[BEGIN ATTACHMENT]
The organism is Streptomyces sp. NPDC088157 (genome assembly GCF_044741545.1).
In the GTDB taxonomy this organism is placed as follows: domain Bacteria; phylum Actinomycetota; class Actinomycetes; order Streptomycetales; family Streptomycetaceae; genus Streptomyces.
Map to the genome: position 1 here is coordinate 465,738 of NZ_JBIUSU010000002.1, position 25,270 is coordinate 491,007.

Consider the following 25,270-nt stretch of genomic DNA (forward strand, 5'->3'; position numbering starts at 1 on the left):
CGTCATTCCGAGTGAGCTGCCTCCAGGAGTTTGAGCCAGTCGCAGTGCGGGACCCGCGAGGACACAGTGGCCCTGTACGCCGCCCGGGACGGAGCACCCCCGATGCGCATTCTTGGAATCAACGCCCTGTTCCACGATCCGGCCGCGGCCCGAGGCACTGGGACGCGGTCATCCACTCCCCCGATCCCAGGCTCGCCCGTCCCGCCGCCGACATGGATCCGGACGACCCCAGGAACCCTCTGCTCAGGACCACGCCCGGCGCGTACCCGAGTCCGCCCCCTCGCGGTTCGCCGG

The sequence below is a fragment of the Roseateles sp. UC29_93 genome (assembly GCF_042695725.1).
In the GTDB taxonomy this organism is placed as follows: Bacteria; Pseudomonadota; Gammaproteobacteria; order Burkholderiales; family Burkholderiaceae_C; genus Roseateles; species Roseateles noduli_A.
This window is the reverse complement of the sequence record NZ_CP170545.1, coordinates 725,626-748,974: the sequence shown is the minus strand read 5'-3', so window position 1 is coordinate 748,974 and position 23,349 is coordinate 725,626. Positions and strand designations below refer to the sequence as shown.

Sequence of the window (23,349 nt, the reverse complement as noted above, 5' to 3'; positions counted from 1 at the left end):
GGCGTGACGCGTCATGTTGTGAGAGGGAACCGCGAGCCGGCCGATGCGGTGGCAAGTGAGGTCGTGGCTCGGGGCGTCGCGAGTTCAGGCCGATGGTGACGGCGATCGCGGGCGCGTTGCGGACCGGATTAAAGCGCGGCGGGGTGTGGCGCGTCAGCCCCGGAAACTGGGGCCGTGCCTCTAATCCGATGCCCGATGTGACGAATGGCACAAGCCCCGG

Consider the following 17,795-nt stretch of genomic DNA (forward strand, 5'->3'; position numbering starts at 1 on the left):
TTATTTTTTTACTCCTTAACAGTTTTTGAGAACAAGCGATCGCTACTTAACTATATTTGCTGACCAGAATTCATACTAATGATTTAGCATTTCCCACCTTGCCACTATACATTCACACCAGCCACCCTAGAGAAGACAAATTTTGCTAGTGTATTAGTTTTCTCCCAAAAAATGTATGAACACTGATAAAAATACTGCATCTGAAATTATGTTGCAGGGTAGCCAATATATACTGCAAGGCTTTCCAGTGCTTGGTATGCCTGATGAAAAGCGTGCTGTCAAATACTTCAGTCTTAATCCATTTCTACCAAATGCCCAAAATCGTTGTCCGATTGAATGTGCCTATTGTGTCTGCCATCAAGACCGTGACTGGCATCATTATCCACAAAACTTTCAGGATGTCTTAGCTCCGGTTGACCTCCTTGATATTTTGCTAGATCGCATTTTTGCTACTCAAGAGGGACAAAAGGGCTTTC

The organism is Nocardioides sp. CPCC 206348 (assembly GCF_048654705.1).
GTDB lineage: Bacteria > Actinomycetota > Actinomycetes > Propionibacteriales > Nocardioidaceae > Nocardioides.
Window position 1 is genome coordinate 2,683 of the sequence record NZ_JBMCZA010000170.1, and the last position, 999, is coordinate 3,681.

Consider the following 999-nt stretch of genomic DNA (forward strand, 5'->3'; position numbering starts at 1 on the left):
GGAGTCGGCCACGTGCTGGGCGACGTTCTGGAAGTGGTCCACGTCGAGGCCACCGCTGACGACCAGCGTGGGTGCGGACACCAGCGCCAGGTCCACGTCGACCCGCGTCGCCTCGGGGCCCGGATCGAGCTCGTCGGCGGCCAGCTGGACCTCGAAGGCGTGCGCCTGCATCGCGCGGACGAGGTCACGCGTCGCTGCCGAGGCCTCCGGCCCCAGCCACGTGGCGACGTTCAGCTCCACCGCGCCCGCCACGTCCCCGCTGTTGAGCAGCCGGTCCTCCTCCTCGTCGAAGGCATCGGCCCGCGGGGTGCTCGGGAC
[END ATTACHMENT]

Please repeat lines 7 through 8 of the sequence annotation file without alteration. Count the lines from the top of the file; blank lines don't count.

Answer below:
In the GTDB taxonomy this organism is placed as follows: Bacteria; Pseudomonadota; Gammaproteobacteria; order Burkholderiales; family Burkholderiaceae_C; genus Roseateles; species Roseateles noduli_A.
This window is the reverse complement of the sequence record NZ_CP170545.1, coordinates 725,626-748,974: the sequence shown is the minus strand read 5'-3', so window position 1 is coordinate 748,974 and position 23,349 is coordinate 725,626. Positions and strand designations below refer to the sequence as shown.